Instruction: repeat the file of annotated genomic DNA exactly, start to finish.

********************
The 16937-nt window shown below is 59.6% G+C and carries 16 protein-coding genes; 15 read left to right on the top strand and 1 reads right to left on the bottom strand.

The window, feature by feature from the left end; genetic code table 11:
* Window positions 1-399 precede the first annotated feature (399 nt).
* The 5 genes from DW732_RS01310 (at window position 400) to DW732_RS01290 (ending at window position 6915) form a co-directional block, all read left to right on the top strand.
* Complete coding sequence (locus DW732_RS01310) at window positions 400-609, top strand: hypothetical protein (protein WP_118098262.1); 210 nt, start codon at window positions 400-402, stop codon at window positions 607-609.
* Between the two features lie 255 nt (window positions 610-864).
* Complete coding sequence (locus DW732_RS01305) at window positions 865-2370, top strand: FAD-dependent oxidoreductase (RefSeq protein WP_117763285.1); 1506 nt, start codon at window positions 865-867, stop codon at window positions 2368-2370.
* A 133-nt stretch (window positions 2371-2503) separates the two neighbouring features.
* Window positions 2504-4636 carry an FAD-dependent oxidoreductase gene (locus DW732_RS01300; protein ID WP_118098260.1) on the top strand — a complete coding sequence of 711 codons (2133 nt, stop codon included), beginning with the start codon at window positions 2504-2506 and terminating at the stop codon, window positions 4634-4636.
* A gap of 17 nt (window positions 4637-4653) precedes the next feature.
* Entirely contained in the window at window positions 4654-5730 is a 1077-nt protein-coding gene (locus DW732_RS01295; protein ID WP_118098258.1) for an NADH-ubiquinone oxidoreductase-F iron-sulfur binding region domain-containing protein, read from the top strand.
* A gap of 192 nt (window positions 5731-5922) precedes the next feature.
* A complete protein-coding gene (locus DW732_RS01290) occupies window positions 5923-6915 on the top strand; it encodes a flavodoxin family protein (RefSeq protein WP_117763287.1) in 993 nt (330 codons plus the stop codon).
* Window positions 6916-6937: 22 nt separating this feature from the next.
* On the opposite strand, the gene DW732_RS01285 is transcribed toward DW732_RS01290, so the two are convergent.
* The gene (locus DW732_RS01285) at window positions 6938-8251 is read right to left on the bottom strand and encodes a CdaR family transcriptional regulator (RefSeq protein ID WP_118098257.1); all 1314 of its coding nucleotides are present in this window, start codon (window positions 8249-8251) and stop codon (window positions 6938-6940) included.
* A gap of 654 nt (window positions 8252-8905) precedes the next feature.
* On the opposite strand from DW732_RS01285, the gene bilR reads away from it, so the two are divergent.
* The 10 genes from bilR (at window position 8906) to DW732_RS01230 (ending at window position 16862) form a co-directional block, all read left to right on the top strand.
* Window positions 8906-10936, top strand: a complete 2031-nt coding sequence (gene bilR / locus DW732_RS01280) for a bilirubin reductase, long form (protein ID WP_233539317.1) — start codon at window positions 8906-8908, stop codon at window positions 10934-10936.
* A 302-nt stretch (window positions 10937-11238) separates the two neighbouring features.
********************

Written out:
The 16937-nt window shown below is 59.6% G+C and carries 16 protein-coding genes; 15 read left to right on the top strand and 1 reads right to left on the bottom strand.

The window, feature by feature from the left end; genetic code table 11:
* Window positions 1-399 precede the first annotated feature (399 nt).
* The 5 genes from DW732_RS01310 (at window position 400) to DW732_RS01290 (ending at window position 6915) form a co-directional block, all read left to right on the top strand.
* Complete coding sequence (locus DW732_RS01310) at window positions 400-609, top strand: hypothetical protein (protein WP_118098262.1); 210 nt, start codon at window positions 400-402, stop codon at window positions 607-609.
* Between the two features lie 255 nt (window positions 610-864).
* Complete coding sequence (locus DW732_RS01305) at window positions 865-2370, top strand: FAD-dependent oxidoreductase (RefSeq protein WP_117763285.1); 1506 nt, start codon at window positions 865-867, stop codon at window positions 2368-2370.
* A 133-nt stretch (window positions 2371-2503) separates the two neighbouring features.
* Window positions 2504-4636 carry an FAD-dependent oxidoreductase gene (locus DW732_RS01300; protein ID WP_118098260.1) on the top strand — a complete coding sequence of 711 codons (2133 nt, stop codon included), beginning with the start codon at window positions 2504-2506 and terminating at the stop codon, window positions 4634-4636.
* A gap of 17 nt (window positions 4637-4653) precedes the next feature.
* Entirely contained in the window at window positions 4654-5730 is a 1077-nt protein-coding gene (locus DW732_RS01295; protein ID WP_118098258.1) for an NADH-ubiquinone oxidoreductase-F iron-sulfur binding region domain-containing protein, read from the top strand.
* A gap of 192 nt (window positions 5731-5922) precedes the next feature.
* A complete protein-coding gene (locus DW732_RS01290) occupies window positions 5923-6915 on the top strand; it encodes a flavodoxin family protein (RefSeq protein WP_117763287.1) in 993 nt (330 codons plus the stop codon).
* Window positions 6916-6937: 22 nt separating this feature from the next.
* On the opposite strand, the gene DW732_RS01285 is transcribed toward DW732_RS01290, so the two are convergent.
* The gene (locus DW732_RS01285) at window positions 6938-8251 is read right to left on the bottom strand and encodes a CdaR family transcriptional regulator (RefSeq protein ID WP_118098257.1); all 1314 of its coding nucleotides are present in this window, start codon (window positions 8249-8251) and stop codon (window positions 6938-6940) included.
* A gap of 654 nt (window positions 8252-8905) precedes the next feature.
* On the opposite strand from DW732_RS01285, the gene bilR reads away from it, so the two are divergent.
* The 10 genes from bilR (at window position 8906) to DW732_RS01230 (ending at window position 16862) form a co-directional block, all read left to right on the top strand.
* Window positions 8906-10936, top strand: a complete 2031-nt coding sequence (gene bilR / locus DW732_RS01280) for a bilirubin reductase, long form (protein ID WP_233539317.1) — start codon at window positions 8906-8908, stop codon at window positions 10934-10936.
* A 302-nt stretch (window positions 10937-11238) separates the two neighbouring features.